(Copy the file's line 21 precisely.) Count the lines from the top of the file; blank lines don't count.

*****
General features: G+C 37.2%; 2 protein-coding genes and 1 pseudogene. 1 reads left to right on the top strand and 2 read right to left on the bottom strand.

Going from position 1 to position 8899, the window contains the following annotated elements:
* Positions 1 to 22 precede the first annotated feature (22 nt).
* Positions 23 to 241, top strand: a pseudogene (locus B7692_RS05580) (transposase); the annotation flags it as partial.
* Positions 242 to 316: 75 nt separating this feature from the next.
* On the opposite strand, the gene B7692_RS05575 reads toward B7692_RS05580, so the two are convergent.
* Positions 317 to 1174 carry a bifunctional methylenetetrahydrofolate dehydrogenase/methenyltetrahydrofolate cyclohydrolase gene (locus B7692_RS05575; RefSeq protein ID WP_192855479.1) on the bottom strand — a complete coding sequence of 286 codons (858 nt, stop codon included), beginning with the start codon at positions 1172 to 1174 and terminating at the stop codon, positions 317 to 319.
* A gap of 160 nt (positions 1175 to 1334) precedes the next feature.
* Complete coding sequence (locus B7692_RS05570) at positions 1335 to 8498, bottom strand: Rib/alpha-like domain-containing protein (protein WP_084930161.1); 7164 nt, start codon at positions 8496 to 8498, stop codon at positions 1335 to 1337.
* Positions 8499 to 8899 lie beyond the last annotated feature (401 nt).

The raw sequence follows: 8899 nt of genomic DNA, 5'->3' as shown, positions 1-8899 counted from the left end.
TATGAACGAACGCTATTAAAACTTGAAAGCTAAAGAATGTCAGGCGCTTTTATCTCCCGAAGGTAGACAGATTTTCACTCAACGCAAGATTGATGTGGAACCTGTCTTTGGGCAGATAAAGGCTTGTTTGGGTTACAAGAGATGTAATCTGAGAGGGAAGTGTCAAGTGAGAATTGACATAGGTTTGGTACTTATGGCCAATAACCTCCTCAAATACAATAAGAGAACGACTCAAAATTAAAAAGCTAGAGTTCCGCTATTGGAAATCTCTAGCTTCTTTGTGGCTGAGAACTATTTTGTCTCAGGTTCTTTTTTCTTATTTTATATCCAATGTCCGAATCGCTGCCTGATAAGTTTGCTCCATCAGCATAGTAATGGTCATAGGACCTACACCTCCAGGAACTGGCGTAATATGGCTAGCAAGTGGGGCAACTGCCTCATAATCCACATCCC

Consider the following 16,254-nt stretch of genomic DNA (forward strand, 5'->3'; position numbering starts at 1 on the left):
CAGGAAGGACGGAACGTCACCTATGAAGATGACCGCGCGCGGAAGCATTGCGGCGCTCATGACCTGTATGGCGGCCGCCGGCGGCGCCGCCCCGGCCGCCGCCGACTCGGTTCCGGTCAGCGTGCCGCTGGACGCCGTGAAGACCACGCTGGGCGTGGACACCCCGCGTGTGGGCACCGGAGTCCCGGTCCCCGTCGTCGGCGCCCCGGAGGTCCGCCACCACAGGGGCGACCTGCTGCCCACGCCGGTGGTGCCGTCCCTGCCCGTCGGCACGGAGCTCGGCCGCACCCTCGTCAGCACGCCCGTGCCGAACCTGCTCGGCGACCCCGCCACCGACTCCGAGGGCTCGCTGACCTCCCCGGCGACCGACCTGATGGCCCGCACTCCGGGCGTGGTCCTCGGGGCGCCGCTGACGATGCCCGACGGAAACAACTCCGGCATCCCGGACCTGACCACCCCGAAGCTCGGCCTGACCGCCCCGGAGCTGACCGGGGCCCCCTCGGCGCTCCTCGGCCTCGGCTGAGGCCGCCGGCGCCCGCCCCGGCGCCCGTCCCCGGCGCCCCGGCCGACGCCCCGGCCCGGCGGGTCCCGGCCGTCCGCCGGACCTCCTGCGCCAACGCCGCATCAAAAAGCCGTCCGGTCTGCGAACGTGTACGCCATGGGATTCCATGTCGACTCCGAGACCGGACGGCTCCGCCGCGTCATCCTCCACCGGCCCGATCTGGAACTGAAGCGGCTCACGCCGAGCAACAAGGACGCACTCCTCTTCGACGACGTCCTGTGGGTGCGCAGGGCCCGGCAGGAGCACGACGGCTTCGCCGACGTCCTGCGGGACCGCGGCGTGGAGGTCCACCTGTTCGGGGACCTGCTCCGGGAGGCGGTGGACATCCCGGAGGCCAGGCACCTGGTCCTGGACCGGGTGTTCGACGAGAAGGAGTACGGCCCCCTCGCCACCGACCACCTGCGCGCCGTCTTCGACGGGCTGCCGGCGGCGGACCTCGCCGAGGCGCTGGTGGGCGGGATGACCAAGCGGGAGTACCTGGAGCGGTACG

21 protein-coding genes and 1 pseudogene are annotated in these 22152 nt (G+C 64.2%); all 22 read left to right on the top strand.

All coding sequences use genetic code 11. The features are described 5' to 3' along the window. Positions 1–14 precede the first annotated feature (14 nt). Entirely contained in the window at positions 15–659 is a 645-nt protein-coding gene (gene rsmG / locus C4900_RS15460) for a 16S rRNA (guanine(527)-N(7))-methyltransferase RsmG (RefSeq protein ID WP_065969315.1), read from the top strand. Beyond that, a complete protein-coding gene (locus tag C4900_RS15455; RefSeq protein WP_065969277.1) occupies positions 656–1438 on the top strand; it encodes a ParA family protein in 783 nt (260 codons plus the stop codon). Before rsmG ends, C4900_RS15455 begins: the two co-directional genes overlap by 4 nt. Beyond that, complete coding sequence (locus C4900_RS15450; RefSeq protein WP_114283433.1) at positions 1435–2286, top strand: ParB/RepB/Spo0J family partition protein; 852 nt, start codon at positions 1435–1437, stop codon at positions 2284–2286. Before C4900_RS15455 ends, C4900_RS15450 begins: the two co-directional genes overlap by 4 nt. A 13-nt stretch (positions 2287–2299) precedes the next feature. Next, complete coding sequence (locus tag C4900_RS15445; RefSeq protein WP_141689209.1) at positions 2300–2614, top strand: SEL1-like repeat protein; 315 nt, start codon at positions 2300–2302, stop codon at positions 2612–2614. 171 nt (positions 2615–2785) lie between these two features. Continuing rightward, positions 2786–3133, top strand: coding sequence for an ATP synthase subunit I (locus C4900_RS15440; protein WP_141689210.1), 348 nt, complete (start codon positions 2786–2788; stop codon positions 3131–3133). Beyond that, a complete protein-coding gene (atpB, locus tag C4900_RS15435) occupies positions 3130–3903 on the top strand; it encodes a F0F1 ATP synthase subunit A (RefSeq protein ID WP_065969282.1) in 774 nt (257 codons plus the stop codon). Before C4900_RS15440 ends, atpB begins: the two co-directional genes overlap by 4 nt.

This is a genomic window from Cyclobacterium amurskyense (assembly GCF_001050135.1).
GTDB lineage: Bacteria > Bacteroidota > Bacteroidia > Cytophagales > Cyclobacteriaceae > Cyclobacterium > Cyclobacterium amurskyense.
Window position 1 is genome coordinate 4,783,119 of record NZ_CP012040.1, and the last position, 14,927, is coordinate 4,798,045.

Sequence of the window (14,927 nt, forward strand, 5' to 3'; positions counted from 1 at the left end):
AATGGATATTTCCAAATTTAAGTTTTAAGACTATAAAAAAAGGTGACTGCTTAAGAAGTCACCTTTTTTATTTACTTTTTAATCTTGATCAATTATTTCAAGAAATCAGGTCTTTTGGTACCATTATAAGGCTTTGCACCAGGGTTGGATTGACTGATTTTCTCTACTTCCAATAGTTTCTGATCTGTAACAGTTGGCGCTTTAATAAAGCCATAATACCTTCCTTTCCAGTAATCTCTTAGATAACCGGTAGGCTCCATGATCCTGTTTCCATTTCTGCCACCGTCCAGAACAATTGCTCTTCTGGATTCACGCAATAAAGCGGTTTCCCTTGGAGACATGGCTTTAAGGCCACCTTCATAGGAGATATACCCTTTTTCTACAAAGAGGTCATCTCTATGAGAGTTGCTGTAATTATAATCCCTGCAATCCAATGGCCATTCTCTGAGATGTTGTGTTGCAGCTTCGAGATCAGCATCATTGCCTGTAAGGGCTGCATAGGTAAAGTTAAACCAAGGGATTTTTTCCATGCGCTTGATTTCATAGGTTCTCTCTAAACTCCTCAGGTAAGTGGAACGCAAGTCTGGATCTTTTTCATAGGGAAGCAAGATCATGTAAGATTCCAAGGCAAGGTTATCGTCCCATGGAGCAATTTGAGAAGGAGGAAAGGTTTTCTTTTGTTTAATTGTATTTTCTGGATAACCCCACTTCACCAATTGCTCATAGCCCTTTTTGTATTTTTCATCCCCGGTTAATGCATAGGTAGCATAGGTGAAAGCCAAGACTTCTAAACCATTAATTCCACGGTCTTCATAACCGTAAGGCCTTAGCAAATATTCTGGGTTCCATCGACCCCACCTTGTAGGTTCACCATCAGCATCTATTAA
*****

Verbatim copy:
AATGGATATTTCCAAATTTAAGTTTTAAGACTATAAAAAAAGGTGACTGCTTAAGAAGTCACCTTTTTTATTTACTTTTTAATCTTGATCAATTATTTCAAGAAATCAGGTCTTTTGGTACCATTATAAGGCTTTGCACCAGGGTTGGATTGACTGATTTTCTCTACTTCCAATAGTTTCTGATCTGTAACAGTTGGCGCTTTAATAAAGCCATAATACCTTCCTTTCCAGTAATCTCTTAGATAACCGGTAGGCTCCATGATCCTGTTTCCATTTCTGCCACCGTCCAGAACAATTGCTCTTCTGGATTCACGCAATAAAGCGGTTTCCCTTGGAGACATGGCTTTAAGGCCACCTTCATAGGAGATATACCCTTTTTCTACAAAGAGGTCATCTCTATGAGAGTTGCTGTAATTATAATCCCTGCAATCCAATGGCCATTCTCTGAGATGTTGTGTTGCAGCTTCGAGATCAGCATCATTGCCTGTAAGGGCTGCATAGGTAAAGTTAAACCAAGGGATTTTTTCCATGCGCTTGATTTCATAGGTTCTCTCTAAACTCCTCAGGTAAGTGGAACGCAAGTCTGGATCTTTTTCATAGGGAAGCAAGATCATGTAAGATTCCAAGGCAAGGTTATCGTCCCATGGAGCAATTTGAGAAGGAGGAAAGGTTTTCTTTTGTTTAATTGTATTTTCTGGATAACCCCACTTCACCAATTGCTCATAGCCCTTTTTGTATTTTTCATCCCCGGTTAATGCATAGGTAGCATAGGTGAAAGCCAAGACTTCTAAACCATTAATTCCACGGTCTTCATAACCGTAAGGCCTTAGCAAATATTCTGGGTTCCATCGACCCCACCTTGTAGGTTCACCATCAGCATCTATTAA